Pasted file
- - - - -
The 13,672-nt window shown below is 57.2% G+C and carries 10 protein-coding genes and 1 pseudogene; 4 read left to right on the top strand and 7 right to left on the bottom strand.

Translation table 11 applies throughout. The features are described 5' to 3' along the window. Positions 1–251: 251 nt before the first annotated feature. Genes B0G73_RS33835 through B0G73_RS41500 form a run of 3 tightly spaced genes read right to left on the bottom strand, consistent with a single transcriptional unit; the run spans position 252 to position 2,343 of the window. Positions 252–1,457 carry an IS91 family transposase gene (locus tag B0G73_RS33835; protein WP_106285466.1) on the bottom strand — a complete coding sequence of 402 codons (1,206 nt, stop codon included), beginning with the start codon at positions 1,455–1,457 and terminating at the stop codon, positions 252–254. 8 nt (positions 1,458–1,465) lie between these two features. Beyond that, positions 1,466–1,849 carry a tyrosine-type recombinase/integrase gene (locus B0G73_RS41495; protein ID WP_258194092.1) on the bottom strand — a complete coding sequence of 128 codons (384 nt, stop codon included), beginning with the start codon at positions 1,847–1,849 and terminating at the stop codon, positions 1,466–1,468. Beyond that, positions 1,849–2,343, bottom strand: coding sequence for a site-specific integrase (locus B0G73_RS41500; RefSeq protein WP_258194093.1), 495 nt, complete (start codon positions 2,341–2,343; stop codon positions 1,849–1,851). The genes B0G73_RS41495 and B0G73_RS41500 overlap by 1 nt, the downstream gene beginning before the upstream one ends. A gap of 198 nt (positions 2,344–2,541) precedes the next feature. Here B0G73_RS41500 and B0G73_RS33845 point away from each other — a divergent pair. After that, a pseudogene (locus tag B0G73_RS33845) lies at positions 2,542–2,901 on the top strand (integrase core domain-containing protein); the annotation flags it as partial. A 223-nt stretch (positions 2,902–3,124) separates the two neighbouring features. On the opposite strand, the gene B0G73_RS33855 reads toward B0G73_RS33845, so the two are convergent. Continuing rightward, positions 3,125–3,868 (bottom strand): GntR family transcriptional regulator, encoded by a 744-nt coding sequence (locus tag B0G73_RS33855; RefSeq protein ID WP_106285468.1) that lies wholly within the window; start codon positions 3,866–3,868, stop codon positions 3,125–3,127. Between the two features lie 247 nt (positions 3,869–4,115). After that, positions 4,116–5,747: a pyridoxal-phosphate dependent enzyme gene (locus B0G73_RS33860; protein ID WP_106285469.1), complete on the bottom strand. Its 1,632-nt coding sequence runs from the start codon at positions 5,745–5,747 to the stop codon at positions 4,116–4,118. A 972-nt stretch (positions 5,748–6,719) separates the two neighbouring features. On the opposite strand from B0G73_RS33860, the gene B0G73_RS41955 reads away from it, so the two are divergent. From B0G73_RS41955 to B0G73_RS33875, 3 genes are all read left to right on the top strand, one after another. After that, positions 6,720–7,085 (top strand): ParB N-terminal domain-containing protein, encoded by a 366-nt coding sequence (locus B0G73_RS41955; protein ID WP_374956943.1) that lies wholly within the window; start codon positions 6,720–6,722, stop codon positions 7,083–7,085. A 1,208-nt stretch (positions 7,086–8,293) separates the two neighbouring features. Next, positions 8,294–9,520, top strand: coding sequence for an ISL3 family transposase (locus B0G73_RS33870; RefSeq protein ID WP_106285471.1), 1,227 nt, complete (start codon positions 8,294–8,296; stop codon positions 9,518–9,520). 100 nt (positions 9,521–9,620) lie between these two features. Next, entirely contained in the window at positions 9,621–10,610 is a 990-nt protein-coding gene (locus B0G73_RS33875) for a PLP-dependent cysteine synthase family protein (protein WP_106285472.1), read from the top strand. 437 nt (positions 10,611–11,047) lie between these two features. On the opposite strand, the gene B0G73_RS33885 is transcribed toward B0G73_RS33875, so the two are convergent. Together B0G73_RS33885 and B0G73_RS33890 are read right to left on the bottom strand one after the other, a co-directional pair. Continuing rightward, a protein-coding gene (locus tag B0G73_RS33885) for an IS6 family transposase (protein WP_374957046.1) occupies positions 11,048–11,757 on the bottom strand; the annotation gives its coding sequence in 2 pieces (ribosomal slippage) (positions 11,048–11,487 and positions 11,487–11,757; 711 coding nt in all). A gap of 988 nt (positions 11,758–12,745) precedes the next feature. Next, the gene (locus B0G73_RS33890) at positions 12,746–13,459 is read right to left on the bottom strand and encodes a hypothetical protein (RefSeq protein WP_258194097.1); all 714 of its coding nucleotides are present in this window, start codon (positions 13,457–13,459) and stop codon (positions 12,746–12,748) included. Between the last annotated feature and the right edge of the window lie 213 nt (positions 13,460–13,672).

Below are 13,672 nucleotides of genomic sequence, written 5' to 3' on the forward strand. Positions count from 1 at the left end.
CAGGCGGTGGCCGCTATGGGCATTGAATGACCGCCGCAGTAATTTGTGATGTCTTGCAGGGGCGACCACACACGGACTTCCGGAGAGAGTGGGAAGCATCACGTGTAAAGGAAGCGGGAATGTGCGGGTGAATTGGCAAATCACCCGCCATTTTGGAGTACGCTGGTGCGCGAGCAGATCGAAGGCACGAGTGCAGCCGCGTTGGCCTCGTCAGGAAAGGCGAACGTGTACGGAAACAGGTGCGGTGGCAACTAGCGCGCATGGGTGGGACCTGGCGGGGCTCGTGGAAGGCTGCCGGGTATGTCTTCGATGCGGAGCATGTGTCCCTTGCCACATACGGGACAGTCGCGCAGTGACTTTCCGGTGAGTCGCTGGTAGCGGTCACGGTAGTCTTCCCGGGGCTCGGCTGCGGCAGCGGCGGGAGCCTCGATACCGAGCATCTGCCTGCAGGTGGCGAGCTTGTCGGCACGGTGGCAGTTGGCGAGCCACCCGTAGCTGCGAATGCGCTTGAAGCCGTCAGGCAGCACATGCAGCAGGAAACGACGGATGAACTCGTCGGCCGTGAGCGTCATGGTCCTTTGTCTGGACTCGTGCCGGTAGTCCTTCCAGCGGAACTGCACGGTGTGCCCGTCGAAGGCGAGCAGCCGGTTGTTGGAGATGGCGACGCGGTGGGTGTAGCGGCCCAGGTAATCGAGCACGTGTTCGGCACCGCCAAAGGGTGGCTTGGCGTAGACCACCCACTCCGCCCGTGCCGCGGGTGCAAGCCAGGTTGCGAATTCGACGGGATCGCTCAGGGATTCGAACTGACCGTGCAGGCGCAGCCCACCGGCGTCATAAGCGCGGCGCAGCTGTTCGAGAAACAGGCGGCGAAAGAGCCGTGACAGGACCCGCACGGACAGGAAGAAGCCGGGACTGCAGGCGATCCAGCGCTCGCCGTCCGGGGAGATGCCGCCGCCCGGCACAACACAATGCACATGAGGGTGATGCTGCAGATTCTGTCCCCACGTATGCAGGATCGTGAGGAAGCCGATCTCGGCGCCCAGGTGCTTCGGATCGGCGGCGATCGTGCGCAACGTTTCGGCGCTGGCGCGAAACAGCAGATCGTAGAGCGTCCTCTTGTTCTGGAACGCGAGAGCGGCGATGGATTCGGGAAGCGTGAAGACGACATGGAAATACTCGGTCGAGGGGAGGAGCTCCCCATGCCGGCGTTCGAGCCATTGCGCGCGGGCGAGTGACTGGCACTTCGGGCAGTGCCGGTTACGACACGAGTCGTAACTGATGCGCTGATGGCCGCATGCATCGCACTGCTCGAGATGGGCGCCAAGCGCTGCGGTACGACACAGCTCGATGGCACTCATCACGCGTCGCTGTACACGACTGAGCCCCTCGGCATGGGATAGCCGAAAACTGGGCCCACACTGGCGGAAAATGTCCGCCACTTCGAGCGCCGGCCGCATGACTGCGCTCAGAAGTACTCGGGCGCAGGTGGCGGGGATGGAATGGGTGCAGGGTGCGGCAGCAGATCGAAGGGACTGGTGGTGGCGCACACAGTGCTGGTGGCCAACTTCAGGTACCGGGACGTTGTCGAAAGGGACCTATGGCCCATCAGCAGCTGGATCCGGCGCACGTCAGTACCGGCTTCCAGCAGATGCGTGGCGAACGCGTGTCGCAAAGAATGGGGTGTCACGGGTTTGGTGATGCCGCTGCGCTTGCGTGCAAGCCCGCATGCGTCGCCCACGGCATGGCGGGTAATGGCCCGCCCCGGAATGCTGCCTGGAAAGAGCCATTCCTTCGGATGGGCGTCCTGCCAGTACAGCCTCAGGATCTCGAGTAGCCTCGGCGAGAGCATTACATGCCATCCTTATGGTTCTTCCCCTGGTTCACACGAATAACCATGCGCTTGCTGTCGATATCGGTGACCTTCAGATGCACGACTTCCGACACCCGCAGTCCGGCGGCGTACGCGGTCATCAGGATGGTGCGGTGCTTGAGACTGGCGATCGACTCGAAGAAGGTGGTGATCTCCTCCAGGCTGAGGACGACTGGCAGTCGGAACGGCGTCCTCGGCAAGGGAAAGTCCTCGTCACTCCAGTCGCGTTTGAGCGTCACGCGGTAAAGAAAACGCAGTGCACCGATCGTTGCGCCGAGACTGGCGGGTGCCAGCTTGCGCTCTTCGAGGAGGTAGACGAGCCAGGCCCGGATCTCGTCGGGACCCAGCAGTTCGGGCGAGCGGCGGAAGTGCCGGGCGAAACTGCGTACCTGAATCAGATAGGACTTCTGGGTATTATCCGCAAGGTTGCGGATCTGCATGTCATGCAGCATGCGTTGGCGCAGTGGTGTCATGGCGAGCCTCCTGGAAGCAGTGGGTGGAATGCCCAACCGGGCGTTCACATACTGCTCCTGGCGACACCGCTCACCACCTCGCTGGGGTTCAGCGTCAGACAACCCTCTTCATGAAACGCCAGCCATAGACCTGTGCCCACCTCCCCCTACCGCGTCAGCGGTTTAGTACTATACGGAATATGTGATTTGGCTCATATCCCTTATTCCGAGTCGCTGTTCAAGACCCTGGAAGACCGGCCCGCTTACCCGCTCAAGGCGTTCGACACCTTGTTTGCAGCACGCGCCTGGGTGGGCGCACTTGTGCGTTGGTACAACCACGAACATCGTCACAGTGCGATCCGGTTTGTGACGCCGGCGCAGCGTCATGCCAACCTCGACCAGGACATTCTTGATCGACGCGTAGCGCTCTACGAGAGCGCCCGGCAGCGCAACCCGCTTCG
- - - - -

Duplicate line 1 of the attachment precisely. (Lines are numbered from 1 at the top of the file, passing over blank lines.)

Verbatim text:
The 13,672-nt window shown below is 57.2% G+C and carries 10 protein-coding genes and 1 pseudogene; 4 read left to right on the top strand and 7 right to left on the bottom strand.